If it’s good to be the king, it’s even better to be the emperor. At least in ancient Rome. Unless your guards are waiting for you with daggers, or an angry wife feeds you poisoned mushrooms, you get to be the center of the world…wherever you go.

Now, when we think of the Roman empire–particularly the early Roman empire when there was still a pretense of a Republic–we quite naturally think of Rome as the center of the civilized world. Certainly, Rome’s first emperor, Augustus, would have wanted us to think of it that way.

However, the fact remains that once he’d wrested control away from the Senate and other quasi-democratic institutions, the government was always wherever he went. And in the aftermath of his victory over Cleopatra VII and Marcus Antonius (aka Mark Antony), the emperor spent quite some time on the Isle of Samos in Greece.

What was so special about this island? Well, for one, it had to be salt in the wound for those who had supported Cleopatra and Antony–because the Isle of Samos is where those two famous lovers made their doomed preparations for war. But it also had a lovely climate, and in spite of his stern Roman values, the emperor liked his creature comforts. (When fighting in the mountains in Spain, for example, he let his soldiers endure the cold while he vacationed down in Tarragona.)

Between the years of 22 BC – 19 BC, however, Augustus had another reason to move his court to the Greek island. Namely, he was preparing for war with Parthia to the East. He needed a relatively secure staging area from which to reorganize the Eastern part of the empire so as to make a stable foothold from which to advance. He had kings to appoint, taxes to levy, people to punish, and territorial boundaries to redraw.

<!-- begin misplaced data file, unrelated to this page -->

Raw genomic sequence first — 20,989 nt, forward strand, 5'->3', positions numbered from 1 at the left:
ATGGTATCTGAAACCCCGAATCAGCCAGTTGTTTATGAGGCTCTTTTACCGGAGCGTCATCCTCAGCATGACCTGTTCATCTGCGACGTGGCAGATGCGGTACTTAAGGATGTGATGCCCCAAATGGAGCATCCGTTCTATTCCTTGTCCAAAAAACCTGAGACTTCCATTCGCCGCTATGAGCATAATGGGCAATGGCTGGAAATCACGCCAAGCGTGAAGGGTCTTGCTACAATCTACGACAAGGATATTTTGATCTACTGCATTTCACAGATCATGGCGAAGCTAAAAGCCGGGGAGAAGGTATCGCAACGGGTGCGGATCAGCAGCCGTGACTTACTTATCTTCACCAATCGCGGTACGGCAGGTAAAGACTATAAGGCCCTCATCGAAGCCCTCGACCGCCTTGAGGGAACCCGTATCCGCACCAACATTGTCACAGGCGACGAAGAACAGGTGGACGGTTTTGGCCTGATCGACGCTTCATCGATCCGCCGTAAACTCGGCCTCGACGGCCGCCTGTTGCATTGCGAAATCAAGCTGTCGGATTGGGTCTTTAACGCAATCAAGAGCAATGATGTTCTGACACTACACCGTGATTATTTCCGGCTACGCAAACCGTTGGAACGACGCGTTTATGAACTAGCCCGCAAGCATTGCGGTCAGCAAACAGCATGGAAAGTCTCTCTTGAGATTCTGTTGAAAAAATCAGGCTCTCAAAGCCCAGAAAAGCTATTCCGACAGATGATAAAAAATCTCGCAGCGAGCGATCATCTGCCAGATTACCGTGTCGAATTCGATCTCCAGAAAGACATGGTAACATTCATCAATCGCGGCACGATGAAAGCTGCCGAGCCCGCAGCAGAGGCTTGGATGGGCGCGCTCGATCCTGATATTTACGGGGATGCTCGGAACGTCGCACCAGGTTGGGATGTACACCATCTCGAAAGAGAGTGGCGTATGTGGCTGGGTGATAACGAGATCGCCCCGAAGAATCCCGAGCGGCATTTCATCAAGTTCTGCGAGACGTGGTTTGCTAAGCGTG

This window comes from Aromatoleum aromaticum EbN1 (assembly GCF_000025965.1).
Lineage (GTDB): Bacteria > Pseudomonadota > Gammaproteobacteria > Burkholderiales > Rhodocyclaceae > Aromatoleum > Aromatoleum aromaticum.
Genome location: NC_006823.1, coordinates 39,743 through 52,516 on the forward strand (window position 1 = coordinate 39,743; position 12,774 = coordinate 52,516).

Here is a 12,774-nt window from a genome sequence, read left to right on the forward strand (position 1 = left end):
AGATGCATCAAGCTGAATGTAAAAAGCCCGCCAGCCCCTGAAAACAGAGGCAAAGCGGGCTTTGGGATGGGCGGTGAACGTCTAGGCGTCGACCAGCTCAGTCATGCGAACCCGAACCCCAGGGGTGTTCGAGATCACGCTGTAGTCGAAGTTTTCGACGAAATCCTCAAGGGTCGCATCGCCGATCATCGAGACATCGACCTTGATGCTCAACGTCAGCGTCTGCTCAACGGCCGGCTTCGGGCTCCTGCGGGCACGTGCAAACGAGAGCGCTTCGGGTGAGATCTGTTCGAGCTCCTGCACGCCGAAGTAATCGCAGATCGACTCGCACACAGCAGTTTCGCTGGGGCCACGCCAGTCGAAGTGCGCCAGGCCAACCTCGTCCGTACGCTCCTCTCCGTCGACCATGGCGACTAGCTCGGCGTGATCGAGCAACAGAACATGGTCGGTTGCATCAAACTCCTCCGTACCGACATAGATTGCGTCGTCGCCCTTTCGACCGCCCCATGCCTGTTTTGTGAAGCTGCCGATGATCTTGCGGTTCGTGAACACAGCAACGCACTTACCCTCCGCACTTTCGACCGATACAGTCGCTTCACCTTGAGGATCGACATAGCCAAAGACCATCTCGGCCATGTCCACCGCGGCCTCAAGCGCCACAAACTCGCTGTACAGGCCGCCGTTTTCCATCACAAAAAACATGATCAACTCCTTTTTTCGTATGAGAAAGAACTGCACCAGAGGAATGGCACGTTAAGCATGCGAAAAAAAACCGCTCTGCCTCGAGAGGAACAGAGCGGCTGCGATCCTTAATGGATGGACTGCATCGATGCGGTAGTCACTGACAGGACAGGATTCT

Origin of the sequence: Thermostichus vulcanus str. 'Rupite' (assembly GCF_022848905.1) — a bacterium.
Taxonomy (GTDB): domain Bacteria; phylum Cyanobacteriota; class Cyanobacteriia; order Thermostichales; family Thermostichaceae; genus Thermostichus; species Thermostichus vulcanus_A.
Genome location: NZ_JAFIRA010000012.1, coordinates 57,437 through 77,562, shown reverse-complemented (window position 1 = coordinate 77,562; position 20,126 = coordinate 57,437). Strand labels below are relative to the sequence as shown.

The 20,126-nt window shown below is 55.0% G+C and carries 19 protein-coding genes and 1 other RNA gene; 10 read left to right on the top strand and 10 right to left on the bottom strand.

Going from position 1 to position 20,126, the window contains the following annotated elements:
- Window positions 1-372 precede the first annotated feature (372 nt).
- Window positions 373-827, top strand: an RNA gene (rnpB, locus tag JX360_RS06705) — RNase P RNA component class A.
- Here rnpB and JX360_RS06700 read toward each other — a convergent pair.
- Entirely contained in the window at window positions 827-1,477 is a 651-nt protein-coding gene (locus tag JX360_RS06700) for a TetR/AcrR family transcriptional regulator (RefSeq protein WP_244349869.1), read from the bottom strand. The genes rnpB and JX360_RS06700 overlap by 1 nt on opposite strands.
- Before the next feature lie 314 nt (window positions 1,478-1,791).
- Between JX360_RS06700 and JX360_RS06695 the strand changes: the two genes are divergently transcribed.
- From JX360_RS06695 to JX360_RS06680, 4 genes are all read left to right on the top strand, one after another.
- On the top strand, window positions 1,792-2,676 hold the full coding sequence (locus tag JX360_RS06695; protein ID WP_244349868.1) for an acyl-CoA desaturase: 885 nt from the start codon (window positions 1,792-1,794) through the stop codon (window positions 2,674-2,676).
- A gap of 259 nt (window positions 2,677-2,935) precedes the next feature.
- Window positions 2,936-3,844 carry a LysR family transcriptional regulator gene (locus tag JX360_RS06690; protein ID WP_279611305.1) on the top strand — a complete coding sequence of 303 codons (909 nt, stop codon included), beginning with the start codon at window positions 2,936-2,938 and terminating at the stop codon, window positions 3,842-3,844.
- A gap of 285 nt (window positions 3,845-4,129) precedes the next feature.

In my new novel, Song of the Nile, my heroine believes that this is the perfect time to convince Augustus to restore her to the throne of Egypt. Like Cleopatra before her, she hopes to convince the Romans that she can provide them with grain in their long-sought war with the Parthians. It’s her experiences there, in Greece, engaged in a high stakes cat and mouse game with the emperor that change her forever.

So how much of that is true? Historically speaking, we have no idea where Cleopatra Selene was during those years before 19BC when she finally appears on the coins of Mauretania, but there are only three options. She may have been in Mauretania with Juba, though some scholars do question this idea and think she married Juba later. She may have been in Rome under the care of the emperor’s sister, Octavia. Or, as a ward of the emperor’s and a member of his court, she may have been on the Isle of Samos.

I chose the latter because it made for a wonderful showdown in my book–a titanic clash between a ruthless, complex, depraved emperor and the girl upon whose shoulders rested the legacy of Cleopatra. I think it made for a wonderful choice, and I hope my readers will agree!